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Virtual fairs are a recruitment lifeline

Virtual education fairs are providing educators with a lifeline for student recruitment during the pandemic, according to Turkish organisation VEF Virtual Education Fairs, which has witnessed an 80% rise in demand in 2020.

VEF has doubled its 2020 targets due to an increase in demand for its virtual fairs. Photo: VEF

The online fairs also provide exhibitors with detailed statistics and information about their target audience

The digital fair could be an important option to recruit students in a “new normal”, the company has suggested. In its sixth iteration, VEF Virtual Education Fairs welcomed thousands of prospective students in Turkey with more than 50 institutions across the world.

“Virtual fair solutions should be considered as an option that can be turned into an advantage”

“Virtual fairs offer you an alternative which can be described as a ‘vaccine’ to physical fairs,” said Gökmen Özdemir, CEO of Endless Fairs and VEF general manager.

Digitalised options have become compulsory, the company noted, adding it had continued to use its virtual fair software as in-person global fairs were cancelled due to the Covid-19 pandemic.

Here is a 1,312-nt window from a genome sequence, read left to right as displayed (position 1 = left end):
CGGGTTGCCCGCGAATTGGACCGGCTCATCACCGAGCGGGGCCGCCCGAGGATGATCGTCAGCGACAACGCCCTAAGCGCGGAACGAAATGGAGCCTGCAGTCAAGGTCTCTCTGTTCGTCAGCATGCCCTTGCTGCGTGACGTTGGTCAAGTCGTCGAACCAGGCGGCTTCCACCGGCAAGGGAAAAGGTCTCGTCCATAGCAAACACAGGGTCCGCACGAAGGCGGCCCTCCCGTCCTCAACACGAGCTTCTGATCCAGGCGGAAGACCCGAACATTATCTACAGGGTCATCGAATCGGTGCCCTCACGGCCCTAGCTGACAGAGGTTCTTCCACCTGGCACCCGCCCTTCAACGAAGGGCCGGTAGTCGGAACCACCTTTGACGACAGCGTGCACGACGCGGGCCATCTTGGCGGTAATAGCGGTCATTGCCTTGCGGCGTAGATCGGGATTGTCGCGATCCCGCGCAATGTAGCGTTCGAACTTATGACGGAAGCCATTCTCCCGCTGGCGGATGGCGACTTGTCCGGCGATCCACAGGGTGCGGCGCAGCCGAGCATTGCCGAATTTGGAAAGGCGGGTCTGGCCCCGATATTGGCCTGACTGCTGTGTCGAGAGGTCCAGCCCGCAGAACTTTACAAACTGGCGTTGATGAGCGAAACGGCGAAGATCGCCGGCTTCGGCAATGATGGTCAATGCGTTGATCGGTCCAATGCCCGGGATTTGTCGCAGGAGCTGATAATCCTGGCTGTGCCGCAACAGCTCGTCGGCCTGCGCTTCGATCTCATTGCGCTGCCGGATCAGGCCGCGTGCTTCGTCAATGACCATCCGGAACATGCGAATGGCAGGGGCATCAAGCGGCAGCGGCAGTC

“We have observed a 70-80% increase in demand for Virtual fairs due to the Coronavirus outbreak in the last months,” Özdemir added.

As well as saving time and money, the virtual event can be run in tandem with physical fairs, but they also provide the same experience for educators and students, VEF suggested.

Since organising its first virtual event in 2016, Özdemir explained that the company has “always emphasise[d] that this is a great alternative of the physical fairs not the competitor of it”.

Students and parents can visit booths at the virtual event. Photo: VEF

“Now, with the new normal rules, it fits our sector perfectly,” he said.

“Students and parents visited the institutions’ booths, have gotten the chance to chat or video call with the school representatives, checked out what the schools are offering them from the uploaded brochures, catalogues and videos at the booths.”

The latest fair included seminars throughout the day and was supported by DAAD, Nuffic/Neso Study in Holland, EducationUSA, Study in Sweden and Austrade.

As a result of the increase in demand, VEF has doubled its 2020 targets, Özdemir revealed.

“Virtual fair solutions should be considered as an option that can be turned into an advantage in these negative economical conditions,” he said.

The online fairs also provide exhibitors with detailed statistics and information about their target audience,  he continued.

“Today, companies pay millions of Turkish liras for data. Imagine gaining 10 times of this data in virtual fairs.

“In order for physical fairs to survive and expand their market, they have to be more digitalised. In this way, they can increase their trade volume.”

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